Even though I disagree with Yann Martel’s assertion, I love his fiction.  See, that’s the real revelation in this.  Fiction is the better story, and Life of Pi is very good fiction.  Humans embraces fiction with an intense passion.  Richard Parker is a better character than a cannibalistic Frenchman.  And for many people, all the stories about God, are a better story than the brutal aspects of reality.  However, there is nothing in fiction that comes within light years of evolution.  All stories about God are just crude children stories compared to the complexity and beauty of evolution.  Evolution is just as brutal as the Old Testament God – it’s just not personal.

Here’s the final kōan:  Did Yann Martel write this story to make us atheists or make us believers in fiction?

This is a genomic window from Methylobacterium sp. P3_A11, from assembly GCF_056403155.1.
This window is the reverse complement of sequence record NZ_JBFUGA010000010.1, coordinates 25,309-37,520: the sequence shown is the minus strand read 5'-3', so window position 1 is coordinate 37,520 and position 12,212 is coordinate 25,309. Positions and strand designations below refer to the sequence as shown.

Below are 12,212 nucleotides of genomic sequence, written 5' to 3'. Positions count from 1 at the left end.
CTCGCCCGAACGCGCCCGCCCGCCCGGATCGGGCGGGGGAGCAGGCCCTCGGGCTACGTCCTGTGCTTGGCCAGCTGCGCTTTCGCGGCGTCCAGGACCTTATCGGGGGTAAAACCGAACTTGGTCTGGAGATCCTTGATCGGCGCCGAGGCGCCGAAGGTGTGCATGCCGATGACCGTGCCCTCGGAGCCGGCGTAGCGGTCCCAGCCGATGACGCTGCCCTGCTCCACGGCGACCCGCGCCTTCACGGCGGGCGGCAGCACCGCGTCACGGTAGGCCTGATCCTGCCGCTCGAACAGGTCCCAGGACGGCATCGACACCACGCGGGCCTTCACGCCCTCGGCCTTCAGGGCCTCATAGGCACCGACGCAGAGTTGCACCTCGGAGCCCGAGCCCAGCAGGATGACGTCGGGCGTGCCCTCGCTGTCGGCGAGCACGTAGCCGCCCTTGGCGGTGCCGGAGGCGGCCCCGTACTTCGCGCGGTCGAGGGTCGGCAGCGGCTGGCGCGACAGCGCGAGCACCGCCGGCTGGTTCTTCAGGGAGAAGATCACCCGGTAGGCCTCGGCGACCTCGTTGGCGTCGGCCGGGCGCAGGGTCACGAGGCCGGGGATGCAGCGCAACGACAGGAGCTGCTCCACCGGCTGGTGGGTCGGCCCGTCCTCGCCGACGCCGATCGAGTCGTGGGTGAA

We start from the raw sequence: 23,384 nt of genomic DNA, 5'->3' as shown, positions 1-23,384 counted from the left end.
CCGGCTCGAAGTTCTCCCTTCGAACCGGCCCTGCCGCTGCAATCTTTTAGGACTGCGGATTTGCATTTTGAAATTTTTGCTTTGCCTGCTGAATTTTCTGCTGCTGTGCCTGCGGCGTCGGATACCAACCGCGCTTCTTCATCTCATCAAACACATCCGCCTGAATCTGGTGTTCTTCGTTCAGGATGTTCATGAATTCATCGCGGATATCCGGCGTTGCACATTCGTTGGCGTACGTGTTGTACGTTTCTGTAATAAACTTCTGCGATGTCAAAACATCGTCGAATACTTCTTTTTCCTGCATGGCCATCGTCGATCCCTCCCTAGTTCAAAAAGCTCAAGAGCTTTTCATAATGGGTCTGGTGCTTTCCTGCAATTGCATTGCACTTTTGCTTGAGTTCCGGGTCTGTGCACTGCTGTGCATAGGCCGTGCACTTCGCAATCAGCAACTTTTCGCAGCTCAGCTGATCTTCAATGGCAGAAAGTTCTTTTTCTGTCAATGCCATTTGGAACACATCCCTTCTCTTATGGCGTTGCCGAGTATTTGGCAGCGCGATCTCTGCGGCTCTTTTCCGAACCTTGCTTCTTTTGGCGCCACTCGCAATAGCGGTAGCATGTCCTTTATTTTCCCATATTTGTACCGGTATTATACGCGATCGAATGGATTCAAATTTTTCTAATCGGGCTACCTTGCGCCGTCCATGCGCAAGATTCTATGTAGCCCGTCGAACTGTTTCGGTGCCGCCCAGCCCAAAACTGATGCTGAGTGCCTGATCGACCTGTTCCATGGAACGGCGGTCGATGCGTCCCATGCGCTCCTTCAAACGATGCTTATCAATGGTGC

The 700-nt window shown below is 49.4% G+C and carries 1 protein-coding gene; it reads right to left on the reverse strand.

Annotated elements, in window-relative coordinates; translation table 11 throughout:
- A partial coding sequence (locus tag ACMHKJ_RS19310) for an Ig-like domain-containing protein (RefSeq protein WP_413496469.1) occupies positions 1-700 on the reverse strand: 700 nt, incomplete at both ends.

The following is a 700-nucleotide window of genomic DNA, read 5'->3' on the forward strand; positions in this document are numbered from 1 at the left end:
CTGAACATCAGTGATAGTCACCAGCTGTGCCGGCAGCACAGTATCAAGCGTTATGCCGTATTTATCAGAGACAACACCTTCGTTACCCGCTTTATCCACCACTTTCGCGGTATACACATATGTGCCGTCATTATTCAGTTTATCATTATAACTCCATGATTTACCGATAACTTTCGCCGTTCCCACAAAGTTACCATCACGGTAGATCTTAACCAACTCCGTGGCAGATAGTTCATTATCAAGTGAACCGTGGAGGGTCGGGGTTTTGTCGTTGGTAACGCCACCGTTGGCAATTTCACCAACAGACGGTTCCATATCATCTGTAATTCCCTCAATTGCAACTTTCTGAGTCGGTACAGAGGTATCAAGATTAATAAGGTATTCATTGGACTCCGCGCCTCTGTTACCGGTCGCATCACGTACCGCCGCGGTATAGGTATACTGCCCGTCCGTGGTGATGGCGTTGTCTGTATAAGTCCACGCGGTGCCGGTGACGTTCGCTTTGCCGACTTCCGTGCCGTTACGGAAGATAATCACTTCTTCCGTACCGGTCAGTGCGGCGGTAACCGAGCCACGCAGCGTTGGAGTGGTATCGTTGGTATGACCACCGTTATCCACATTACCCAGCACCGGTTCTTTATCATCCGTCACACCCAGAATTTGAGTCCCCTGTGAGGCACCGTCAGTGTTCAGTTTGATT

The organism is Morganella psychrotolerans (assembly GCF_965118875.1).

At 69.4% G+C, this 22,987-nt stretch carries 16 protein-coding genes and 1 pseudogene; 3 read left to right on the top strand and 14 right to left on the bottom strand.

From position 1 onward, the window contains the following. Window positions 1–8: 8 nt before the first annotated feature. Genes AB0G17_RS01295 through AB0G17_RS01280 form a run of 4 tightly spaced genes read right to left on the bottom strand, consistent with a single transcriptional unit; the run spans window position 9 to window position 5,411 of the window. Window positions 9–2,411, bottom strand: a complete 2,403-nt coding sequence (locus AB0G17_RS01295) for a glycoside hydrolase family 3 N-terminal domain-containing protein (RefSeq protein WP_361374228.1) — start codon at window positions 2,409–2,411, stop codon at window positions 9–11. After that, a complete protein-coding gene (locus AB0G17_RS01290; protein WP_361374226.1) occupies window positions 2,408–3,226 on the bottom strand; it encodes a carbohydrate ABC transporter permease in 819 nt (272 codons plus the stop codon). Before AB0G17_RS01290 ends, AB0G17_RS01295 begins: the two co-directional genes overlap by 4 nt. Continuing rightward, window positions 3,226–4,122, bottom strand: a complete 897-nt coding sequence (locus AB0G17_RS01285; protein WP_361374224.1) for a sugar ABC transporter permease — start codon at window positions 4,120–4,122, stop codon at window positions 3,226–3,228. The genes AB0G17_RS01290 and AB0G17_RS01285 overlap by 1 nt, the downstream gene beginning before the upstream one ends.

JWH – 11/28/12

The Fall of Robert A. Heinlein and the Fading Final Frontier

There are two concepts I want to express but I don’t know the words for them, if there are any, and I’m not creative enough to make up new words.  If these two concepts do have definitions please let me know.

The first concept deals with being so close to a belief that you can’t tell how widespread it is in the population at large.  The best I can come up with is the phrase “belief perspective.”  For example, back in the 1960s, kids who got high thought the whole world was joining their stoned revolution.